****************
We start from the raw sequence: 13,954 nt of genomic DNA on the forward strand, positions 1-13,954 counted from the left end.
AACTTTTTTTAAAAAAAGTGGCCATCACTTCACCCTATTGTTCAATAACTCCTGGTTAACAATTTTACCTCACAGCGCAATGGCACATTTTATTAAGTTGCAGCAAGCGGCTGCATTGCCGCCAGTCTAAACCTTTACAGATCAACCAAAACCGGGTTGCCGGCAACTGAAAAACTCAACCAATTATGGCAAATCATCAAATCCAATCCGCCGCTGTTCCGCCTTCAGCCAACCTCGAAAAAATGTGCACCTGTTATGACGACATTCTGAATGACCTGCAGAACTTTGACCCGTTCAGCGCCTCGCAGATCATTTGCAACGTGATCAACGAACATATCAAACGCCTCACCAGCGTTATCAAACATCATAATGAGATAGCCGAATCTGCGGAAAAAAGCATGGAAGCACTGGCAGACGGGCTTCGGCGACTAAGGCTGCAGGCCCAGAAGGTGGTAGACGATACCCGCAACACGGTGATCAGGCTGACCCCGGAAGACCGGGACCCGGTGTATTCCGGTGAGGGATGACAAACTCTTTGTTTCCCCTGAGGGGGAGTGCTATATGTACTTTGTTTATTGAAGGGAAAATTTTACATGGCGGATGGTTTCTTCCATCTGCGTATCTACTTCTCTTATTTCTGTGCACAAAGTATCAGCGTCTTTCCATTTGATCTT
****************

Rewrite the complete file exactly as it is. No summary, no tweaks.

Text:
We start from the raw sequence: 13,954 nt of genomic DNA on the forward strand, positions 1-13,954 counted from the left end.
AACTTTTTTTAAAAAAAGTGGCCATCACTTCACCCTATTGTTCAATAACTCCTGGTTAACAATTTTACCTCACAGCGCAATGGCACATTTTATTAAGTTGCAGCAAGCGGCTGCATTGCCGCCAGTCTAAACCTTTACAGATCAACCAAAACCGGGTTGCCGGCAACTGAAAAACTCAACCAATTATGGCAAATCATCAAATCCAATCCGCCGCTGTTCCGCCTTCAGCCAACCTCGAAAAAATGTGCACCTGTTATGACGACATTCTGAATGACCTGCAGAACTTTGACCCGTTCAGCGCCTCGCAGATCATTTGCAACGTGATCAACGAACATATCAAACGCCTCACCAGCGTTATCAAACATCATAATGAGATAGCCGAATCTGCGGAAAAAAGCATGGAAGCACTGGCAGACGGGCTTCGGCGACTAAGGCTGCAGGCCCAGAAGGTGGTAGACGATACCCGCAACACGGTGATCAGGCTGACCCCGGAAGACCGGGACCCGGTGTATTCCGGTGAGGGATGACAAACTCTTTGTTTCCCCTGAGGGGGAGTGCTATATGTACTTTGTTTATTGAAGGGAAAATTTTACATGGCGGATGGTTTCTTCCATCTGCGTATCTACTTCTCTTATTTCTGTGCACAAAGTATCAGCGTCTTTCCATTTGATCTT